Kevin Walker co-authored a high impact paper titled 'Global rise in emerging alien species results from increased accessibility of new source pools' published in the prestigious Proceedings of the National Academy of Sciences of the USA. It uses BSBI data which also appear in David Pearman's recent 'first dates' book; access the paper here (subscription required) and there is a note about the paper on the IUCN News website here.

Kevin Walker also co-authored a paper 'Seed bank dynamics in restored grassland following the sowing of high- and low-diversity seed mixtures'. More here.

Pete Stroh co-authored a paper on Field Fleawort as an indicator species for longterm changes in lowland calcareous grassland plots. You can download the full paper free of charge here.

Kevin Walker co-authored a paper titled 'Risk management to prioritise the eradication of new and emerging invasive non-native species'. Click here to download the paper, published in the August issue of Biological Invasions.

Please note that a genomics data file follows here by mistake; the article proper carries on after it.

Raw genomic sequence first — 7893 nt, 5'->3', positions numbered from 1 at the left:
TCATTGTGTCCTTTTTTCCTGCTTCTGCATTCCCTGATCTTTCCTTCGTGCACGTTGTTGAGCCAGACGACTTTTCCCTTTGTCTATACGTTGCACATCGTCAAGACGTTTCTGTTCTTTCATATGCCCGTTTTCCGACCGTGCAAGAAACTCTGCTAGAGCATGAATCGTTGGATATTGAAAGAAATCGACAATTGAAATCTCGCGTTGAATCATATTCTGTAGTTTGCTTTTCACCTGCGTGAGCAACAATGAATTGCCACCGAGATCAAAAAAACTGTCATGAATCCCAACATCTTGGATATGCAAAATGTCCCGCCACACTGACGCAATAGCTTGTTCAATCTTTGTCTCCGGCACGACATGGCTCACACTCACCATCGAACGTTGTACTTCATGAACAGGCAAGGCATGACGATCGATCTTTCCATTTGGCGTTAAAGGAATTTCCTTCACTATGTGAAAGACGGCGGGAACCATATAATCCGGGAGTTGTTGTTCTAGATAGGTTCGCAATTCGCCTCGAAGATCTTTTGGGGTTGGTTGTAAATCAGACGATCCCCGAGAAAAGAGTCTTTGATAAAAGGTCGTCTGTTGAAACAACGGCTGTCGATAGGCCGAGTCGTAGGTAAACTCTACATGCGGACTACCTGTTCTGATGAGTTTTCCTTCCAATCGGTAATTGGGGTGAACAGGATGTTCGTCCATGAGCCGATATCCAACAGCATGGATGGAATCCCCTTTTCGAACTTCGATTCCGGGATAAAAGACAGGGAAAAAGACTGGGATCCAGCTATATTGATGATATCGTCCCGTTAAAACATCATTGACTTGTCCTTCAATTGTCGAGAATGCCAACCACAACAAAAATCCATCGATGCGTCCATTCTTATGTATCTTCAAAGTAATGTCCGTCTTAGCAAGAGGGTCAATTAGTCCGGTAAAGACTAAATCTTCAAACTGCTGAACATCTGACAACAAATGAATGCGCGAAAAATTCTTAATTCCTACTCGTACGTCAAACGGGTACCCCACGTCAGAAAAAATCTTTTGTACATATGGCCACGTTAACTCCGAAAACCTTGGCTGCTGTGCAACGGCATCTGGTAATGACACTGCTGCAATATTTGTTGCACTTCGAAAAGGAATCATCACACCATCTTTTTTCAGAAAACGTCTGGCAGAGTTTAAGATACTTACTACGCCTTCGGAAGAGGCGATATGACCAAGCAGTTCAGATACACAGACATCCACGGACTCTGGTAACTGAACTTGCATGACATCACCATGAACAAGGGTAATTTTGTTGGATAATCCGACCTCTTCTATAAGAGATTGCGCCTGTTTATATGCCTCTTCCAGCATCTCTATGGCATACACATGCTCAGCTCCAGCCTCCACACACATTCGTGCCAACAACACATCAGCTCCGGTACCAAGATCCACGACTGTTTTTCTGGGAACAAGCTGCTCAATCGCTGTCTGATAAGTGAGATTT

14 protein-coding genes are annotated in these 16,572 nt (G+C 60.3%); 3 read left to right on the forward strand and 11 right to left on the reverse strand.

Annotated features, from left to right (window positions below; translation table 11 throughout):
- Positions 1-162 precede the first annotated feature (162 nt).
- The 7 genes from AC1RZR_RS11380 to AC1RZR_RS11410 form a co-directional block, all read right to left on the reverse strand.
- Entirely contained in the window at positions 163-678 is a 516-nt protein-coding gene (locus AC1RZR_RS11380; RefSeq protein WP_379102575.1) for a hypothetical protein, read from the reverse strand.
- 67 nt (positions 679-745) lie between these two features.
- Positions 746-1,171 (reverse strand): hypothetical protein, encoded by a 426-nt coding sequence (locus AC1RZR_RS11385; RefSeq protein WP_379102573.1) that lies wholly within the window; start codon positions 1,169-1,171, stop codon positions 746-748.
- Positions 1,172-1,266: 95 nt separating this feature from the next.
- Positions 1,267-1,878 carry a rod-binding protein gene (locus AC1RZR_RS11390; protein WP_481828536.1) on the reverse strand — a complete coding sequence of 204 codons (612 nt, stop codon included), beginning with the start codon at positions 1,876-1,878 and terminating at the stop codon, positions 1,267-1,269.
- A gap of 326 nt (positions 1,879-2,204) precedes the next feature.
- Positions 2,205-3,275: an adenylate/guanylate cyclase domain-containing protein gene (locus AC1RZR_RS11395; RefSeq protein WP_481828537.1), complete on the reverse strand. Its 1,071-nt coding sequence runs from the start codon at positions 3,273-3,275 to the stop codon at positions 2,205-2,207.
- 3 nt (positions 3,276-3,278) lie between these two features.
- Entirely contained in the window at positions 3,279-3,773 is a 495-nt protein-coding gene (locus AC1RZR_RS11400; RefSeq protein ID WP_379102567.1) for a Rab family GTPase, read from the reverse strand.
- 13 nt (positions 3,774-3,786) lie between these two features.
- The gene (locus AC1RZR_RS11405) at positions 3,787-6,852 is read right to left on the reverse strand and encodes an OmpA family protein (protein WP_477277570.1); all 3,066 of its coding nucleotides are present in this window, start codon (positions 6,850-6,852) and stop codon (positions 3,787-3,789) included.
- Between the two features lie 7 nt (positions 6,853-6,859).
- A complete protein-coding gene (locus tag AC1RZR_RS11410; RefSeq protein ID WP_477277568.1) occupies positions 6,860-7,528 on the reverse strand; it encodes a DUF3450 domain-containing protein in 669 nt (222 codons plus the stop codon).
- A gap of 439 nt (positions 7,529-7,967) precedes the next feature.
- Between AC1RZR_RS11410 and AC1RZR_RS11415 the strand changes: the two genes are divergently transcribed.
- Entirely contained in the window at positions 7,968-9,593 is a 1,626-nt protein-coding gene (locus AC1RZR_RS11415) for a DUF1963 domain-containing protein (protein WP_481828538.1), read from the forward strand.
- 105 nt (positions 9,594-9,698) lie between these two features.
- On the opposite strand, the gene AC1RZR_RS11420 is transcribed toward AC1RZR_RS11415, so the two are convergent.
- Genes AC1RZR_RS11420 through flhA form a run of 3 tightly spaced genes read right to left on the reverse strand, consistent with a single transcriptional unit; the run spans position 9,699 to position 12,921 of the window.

Pete Stroh has completed eight new Species Accounts including Orobanche reticulata and Medicago minima. 

Kevin Walker is revising a paper on threatened species on SSSIs for Biological Conservation (assisted by Pete) and "completing a paper on analysis of traits of threatened grassland species".

Pete Stroh has been "editing and formatting completed species accounts for Natural Resources Wales and Natural England for the forthcoming Grasslands book".

Kevin Walker says he's been "commenting on BTO papers, one on open data access and one on the risks and benefits of climate change for British wildlife (analysis of 17 groups including vascular plants). The full report is available here and the paper should be published later in 2017 all being well".

Kevin Walker is just completing assessment of impacts for 14 invasive alien plants as part of the GB Non-Native Species Secretariat workshop, where he led the plants team who assessed 122 species. 

Pete Stroh has completed the latest batch of Species Accounts and they can be downloaded here.

Kevin has been researching current distribution of Hydrocotyle ranunculoides as "it seems to be exploding due to a run of mild winters. Up from tens of sites in the 1990s to well over 450 now, and that probably misses many records that have not been submitted to us. Working with Environment Agency & Broads Authority on this".